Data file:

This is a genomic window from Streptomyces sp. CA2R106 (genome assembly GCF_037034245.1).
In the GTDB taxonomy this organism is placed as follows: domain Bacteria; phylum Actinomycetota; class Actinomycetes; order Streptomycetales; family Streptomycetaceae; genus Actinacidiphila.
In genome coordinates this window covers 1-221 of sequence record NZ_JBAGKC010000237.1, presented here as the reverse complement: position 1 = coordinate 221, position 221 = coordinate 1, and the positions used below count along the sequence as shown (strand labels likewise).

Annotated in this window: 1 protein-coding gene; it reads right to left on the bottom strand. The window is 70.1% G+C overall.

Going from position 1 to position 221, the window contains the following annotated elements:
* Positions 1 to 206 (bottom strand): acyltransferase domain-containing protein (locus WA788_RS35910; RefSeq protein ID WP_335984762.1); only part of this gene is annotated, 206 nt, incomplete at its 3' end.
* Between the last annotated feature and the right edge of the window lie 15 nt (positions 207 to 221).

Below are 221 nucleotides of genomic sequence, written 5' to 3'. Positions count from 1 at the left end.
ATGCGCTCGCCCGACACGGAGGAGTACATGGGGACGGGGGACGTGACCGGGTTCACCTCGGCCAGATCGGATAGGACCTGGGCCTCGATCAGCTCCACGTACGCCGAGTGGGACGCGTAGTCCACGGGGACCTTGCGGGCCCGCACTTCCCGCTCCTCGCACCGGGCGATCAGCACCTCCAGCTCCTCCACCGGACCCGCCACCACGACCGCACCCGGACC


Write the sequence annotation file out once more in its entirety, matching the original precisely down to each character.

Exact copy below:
This is a genomic window from Streptomyces sp. CA2R106 (genome assembly GCF_037034245.1).
In the GTDB taxonomy this organism is placed as follows: domain Bacteria; phylum Actinomycetota; class Actinomycetes; order Streptomycetales; family Streptomycetaceae; genus Actinacidiphila.
In genome coordinates this window covers 1-221 of sequence record NZ_JBAGKC010000237.1, presented here as the reverse complement: position 1 = coordinate 221, position 221 = coordinate 1, and the positions used below count along the sequence as shown (strand labels likewise).

Annotated in this window: 1 protein-coding gene; it reads right to left on the bottom strand. The window is 70.1% G+C overall.

Going from position 1 to position 221, the window contains the following annotated elements:
* Positions 1 to 206 (bottom strand): acyltransferase domain-containing protein (locus WA788_RS35910; RefSeq protein ID WP_335984762.1); only part of this gene is annotated, 206 nt, incomplete at its 3' end.
* Between the last annotated feature and the right edge of the window lie 15 nt (positions 207 to 221).

Below are 221 nucleotides of genomic sequence, written 5' to 3'. Positions count from 1 at the left end.
ATGCGCTCGCCCGACACGGAGGAGTACATGGGGACGGGGGACGTGACCGGGTTCACCTCGGCCAGATCGGATAGGACCTGGGCCTCGATCAGCTCCACGTACGCCGAGTGGGACGCGTAGTCCACGGGGACCTTGCGGGCCCGCACTTCCCGCTCCTCGCACCGGGCGATCAGCACCTCCAGCTCCTCCACCGGACCCGCCACCACGACCGCACCCGGACC